Local tax revenues of municipalities and towns consist of the following taxes: Surtax on personal income taxÃ¢â‚¬Â¨(PIT) Consumption tax Second [vacation] home tax Trade name tax Tax on usage of public land
The rates for the taxes are fixed by the organic Law on Financing of Local and Regional Self-Government Units. Surtax on PIT is also ranked according to the size of a local authority. For municipalities it forms a maximum of 10 % and for the City of Zagreb it forms a maximum of 18 % (previously 30%).
In addition to taxes, municipalities and towns are authorized to collect duties, which include: Fines and confiscated pecuniary gains for offences prescribed by local regulations Administrative charges Sojourn charges (hotel tax) Municipal economy fees, contributions and other charges as defined by the domestic legislation Fees for the use of public, municipal or city land
The Croatian public finance system makes use of the institute of shared revenues, which consists of two segments – shared fees and charges and shared tax. Shared fees include: a. fee on the use of mineral and thermal water resources, one half of which is directed to the local budget and the other half to the central budget; b. fee on the use of drinking water resource, 30% of which goes to the local and 70% to the central budget.
Shared tax includes income tax and property transfer tax. 80% of the property transfer tax is retained at the first level of self-government (town, municipality) and 20 % goes to the central budget. As regards personal income tax (PIT), the following system of allocation is in operation: 60 % of personal income tax is retained at the first level of self-government (municipality and town) 16.5% is retained at the second level of self-government (county) 6% of which is designated for the delegated functions 16 % is used for the equalisation fund for delegation competences 1.5% is used for the EU project co-financing fund.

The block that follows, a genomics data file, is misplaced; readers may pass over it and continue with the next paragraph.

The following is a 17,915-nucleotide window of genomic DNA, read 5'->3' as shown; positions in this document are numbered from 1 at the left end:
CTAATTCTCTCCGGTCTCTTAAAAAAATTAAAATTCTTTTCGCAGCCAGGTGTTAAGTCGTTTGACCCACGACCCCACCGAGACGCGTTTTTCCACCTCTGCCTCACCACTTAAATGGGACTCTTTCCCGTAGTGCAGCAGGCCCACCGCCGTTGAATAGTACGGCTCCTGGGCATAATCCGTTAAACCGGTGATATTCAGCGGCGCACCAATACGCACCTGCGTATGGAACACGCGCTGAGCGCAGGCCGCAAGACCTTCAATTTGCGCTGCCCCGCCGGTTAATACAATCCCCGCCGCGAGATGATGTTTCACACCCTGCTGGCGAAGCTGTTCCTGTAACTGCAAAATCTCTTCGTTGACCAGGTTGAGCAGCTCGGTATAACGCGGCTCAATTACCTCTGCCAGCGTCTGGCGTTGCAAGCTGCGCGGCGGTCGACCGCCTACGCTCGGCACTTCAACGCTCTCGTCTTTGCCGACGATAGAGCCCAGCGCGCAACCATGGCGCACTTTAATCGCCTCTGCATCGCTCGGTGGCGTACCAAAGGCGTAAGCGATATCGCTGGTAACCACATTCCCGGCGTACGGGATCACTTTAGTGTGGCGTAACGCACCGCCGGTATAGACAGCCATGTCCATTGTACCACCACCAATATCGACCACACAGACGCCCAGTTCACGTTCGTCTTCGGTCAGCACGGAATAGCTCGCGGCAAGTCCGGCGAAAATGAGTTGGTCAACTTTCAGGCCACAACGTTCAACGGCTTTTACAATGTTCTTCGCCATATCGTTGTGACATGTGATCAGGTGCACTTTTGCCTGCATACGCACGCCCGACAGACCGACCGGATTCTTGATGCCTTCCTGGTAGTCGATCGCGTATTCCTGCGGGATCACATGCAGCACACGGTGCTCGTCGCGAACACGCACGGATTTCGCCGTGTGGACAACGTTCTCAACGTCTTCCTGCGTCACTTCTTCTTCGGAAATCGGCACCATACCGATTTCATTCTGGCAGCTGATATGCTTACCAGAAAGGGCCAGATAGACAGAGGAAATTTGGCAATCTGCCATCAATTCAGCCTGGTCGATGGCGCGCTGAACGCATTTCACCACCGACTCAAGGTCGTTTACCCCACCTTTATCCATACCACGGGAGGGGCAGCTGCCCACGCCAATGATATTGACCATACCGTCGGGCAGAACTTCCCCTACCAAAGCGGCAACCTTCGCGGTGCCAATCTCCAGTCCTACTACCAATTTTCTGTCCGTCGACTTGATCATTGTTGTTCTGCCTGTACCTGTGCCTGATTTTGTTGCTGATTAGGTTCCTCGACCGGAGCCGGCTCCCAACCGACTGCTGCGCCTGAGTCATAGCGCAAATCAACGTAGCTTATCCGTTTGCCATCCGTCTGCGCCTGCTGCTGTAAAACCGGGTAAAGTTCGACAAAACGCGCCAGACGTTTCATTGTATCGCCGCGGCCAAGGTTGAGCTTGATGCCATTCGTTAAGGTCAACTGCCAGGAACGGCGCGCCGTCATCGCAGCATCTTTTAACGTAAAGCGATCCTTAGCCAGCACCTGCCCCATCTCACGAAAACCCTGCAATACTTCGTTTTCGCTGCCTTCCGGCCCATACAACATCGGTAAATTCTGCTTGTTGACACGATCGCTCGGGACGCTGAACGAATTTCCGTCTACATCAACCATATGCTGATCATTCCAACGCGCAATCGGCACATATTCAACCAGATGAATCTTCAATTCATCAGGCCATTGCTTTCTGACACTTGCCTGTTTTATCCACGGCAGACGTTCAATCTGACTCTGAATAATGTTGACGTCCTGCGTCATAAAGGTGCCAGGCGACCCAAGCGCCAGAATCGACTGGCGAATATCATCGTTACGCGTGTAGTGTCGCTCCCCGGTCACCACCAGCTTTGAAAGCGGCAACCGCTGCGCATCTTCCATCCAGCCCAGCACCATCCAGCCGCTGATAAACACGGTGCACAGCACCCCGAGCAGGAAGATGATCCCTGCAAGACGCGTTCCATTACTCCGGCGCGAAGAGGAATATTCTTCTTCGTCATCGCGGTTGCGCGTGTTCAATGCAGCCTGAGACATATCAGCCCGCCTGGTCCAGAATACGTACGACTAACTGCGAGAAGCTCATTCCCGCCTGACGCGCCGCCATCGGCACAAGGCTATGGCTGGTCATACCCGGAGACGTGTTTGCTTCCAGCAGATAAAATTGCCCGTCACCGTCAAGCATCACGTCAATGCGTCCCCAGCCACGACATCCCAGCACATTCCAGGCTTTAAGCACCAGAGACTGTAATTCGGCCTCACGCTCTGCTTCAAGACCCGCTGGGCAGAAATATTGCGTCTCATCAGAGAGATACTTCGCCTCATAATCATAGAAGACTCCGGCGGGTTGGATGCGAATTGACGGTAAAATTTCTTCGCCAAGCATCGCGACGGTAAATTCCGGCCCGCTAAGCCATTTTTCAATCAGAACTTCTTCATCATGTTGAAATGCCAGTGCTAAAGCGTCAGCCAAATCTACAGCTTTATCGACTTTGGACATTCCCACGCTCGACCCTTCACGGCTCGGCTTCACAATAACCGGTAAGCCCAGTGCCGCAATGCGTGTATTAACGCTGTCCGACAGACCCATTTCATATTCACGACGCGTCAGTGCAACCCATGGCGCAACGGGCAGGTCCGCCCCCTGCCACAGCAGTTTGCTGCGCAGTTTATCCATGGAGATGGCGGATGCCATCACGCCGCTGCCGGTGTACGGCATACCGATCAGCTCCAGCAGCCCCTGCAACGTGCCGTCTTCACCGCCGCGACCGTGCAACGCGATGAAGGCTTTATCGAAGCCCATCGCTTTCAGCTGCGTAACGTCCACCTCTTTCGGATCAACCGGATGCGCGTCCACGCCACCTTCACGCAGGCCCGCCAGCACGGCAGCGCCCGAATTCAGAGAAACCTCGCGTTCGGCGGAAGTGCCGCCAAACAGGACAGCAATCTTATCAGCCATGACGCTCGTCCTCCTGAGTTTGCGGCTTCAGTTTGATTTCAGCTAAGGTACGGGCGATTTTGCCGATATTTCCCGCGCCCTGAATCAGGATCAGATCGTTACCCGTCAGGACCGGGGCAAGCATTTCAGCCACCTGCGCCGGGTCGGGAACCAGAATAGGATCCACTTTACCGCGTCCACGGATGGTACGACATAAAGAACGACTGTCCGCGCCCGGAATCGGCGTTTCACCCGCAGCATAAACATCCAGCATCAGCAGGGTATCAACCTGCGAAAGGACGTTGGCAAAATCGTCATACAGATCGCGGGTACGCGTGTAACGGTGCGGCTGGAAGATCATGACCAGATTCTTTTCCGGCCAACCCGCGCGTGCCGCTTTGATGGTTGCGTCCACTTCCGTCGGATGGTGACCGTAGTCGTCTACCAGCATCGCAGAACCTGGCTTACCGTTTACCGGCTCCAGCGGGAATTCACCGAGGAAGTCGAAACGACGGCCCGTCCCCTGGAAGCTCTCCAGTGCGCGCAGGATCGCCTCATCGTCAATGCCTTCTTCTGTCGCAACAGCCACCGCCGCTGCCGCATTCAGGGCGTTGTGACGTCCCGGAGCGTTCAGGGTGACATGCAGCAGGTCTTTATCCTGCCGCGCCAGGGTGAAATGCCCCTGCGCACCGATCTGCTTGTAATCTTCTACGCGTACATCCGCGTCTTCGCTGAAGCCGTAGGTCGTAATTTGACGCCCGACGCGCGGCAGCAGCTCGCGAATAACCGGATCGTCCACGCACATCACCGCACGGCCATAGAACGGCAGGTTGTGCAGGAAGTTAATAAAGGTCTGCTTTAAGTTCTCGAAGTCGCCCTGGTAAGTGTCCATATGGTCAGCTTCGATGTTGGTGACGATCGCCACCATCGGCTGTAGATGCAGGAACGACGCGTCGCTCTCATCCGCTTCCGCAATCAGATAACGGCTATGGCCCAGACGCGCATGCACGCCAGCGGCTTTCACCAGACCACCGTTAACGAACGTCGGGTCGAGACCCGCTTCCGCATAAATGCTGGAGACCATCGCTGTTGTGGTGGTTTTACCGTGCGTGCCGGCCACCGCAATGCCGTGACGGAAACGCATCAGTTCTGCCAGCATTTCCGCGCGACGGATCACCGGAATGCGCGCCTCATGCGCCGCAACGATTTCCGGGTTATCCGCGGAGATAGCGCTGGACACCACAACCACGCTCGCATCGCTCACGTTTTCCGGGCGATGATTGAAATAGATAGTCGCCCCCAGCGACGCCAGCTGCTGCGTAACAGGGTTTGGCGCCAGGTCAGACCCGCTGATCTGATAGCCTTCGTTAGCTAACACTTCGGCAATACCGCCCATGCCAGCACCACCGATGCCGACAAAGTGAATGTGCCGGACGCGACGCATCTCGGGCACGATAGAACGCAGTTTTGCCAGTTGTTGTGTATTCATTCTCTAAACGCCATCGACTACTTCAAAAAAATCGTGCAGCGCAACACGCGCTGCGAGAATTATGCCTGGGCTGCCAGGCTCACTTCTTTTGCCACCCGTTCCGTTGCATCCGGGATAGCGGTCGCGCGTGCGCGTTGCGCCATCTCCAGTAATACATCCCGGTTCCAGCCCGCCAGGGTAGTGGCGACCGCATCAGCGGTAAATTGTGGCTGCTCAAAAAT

The redistribution of the 6 % earmarked for fulfilling the delegated functions is also clearly specified in the law and has to be spent on the following: Elementary education Secondary education Welfare centres Homes for the elderly and infirm Health care Fire services:Ã¢â‚¬Â¨Public fire departments
Accordingly, the largest recipient of personal income tax, owing to its status both as a self-governing local unit and a county, is the City of Zagreb. The smallest recipients of income tax are counties however they gain a larger part from the fund financing the delegated functions, as the most of these functions are fulfilled by counties.
On Article 9 paragraph 1 it is clear that, within the national economic policy, self-government units (hereafter local authorities) do have financial resources of their own and these are enumerated above. The question then arises as to whether these financial resources may be considered adequate so that local authorities are free to determine their expenditure priorities.2
2See the Explanatory Report on the European Charter of Local Self-Government.